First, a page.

Rio Claro: An Outdoor Playground

Inactivity is not an option
Rio Claro: An Outdoor Playground

Rio Claro is a private nature reserve and a perfect spot if you're seeking some adventure in attractive natural surroundings. The dominant feature of the area is a picturesque winding river, which is just as clear as the name of the place suggests ("Rio Claro" translates as "Clear River" in English).

This body of water winds through marble rock formations, taking center stage in this densely-forested valley. There's a lot of wildlife knocking around in the woods, caves and surrounding areas, with some of the more interesting specimens including toucans, monkeys, lizards, woodpeckers and bats.

All this provides the perfect backdrop to engage in one or more of the excellent outdoor activities available here: from swimming and boating, to climbing, canopying, bridge jumping, and caving. If you get bored here, you have no-one but yourself to blame.

What to see and do in Rio Claro

One of the most famous excursions is to Cueva de los Guacharos, a cave located about an hour’s walk down the forest path. The site is about 600m long and houses striking marble formations, columns, stalagmites and stalactites, formed over thousands of years.

Exploring the inner parts of the cave is an enjoyable, if occasionally challenging, activity. In some areas you'll need to wade through waist-high water. In others you can only gain access to the next section by jumping off the rocks and into the 4m-deep wells waiting below. In case you're interested, safety equipment is available for hire within the reserve, but you might also want to bring your own waterproof torch. It can help make your underground explorations a little easier.

Cueva de los Guacharos houses striking marble formations, columns, stalagmites and stalactites

A slightly longer trip involves walking along the "Condor Route" to get to another cavernous structure. This route takes you through a small rocky stream for about an hour, before then trekking through a 2km section of tropical forest. Your end destination is a lookout point, which gives great views over the river valley and surrounding area. To mix things up a bit on the return leg, you can follow the alternative path (all signed), which will take you back past a different series of caves.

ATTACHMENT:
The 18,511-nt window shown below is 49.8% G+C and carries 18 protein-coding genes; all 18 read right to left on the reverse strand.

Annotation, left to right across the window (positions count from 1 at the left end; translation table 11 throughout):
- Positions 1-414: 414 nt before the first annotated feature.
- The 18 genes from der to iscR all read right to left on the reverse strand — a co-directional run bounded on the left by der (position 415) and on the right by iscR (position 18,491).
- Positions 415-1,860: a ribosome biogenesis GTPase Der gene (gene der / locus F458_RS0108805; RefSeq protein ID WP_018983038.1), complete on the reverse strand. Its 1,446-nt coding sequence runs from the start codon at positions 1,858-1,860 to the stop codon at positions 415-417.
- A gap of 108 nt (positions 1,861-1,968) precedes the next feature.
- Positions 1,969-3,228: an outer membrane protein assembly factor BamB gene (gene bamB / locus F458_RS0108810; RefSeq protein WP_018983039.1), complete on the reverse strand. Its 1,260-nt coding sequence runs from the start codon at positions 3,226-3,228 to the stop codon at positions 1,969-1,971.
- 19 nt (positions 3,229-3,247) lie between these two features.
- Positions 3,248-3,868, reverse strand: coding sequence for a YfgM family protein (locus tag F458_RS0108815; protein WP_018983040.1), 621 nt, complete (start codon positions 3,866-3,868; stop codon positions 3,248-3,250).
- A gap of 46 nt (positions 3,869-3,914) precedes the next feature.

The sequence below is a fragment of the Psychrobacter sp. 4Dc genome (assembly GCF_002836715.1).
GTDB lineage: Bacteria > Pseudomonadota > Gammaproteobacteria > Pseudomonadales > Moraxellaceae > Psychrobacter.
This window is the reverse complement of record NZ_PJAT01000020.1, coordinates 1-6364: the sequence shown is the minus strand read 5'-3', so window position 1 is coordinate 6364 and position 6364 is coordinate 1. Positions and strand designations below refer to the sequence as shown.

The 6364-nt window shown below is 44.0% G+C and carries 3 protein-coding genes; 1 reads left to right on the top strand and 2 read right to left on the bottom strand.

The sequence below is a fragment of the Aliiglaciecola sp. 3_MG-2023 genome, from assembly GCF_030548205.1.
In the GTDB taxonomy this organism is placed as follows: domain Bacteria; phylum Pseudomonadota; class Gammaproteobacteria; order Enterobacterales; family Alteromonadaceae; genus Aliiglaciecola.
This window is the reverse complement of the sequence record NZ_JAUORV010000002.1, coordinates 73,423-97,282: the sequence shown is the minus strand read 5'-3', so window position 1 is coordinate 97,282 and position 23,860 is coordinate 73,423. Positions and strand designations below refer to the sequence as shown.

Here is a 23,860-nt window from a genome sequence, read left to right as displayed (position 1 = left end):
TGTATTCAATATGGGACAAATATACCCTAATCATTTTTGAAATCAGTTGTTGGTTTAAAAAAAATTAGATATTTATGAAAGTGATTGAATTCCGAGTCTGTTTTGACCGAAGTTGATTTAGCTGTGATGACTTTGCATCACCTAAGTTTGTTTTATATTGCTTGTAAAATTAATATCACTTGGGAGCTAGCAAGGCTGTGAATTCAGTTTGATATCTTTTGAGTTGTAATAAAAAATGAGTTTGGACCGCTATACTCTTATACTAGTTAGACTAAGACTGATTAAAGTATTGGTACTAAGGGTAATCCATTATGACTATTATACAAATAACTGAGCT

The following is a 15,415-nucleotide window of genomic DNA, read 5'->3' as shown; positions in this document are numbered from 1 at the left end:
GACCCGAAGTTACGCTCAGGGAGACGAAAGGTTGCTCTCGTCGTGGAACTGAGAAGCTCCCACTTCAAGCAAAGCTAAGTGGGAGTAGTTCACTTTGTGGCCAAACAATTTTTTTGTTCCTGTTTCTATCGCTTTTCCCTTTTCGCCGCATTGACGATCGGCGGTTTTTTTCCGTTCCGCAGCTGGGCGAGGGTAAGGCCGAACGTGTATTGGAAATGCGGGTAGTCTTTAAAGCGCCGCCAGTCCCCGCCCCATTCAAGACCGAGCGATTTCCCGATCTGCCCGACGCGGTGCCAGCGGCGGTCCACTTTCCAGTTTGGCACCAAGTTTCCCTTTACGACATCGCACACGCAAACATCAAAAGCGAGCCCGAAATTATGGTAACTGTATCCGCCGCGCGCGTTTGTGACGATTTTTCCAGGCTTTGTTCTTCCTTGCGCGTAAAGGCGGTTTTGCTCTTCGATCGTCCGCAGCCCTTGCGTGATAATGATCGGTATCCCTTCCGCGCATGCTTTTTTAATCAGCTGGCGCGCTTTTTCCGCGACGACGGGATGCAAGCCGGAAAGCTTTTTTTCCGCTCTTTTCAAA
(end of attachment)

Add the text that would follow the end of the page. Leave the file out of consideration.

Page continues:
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Other activities include a number of treks along the several eco-trails dotted around the park. These vary in difficulty and distance, with the longest taking around 6 hours. Marble beach is an area where the river broadens out into a large, deep clear water pool, and is a popular spot for taking a dip. The nearby Manantial beach is another pleasant area to swim, though the water flows more quickly over the rocks and small waterfalls here.

A kayak trip runs the full 8km length of the river valley, passing through the scenic and serene surroundings

While most of the river is tranquil, and perfect for swimming, there are some faster flowing sections. It is in these areas which you will visit on rafting excursions. That said, the rapids here are still pretty tame, reaching only grade II (of the six point scale). This makes the place better suited to kayaking, especially as part of a trip which takes in the full 8km of the river valley, and allows you to paddle through some exceptionally the scenic and serene surroundings. This is a much easier way to cover a decent amount of ground and to see far more of the place than you would on foot.

Getting to and from Rio Claro

Rio Claro lies slightly off the main road between Bogota and Medellin. Arrival by bus from these cities takes about 6 and 3.5 hours, respectively. As many of the organised tours and activities take place first thing in the morning, to make the most out of the area it is advisable to stay the night there.


Don't expect anything too luxurious here in terms of places to stay. Rio Claro is just about in the middle of nowhere so most of the options are, shall we say, rustic. Most people stay at the camping facilities here to get the full natural experience. If that's not your thing, however, there are also basic guesthouses located on platforms about 5m off the ground.

Similarly, a few small cabañas are available to rent, varying between 80,000 COP and 180,000 COP per person, per night. Within this category, there are a number of options, variously suited to couples, groups and families. Wherever you're planning on staying, it's best to try and make some arrangements before you arrive. It's not the typical kind of backpacker place where it is always easy to just turn up and find a hostel which will take you.


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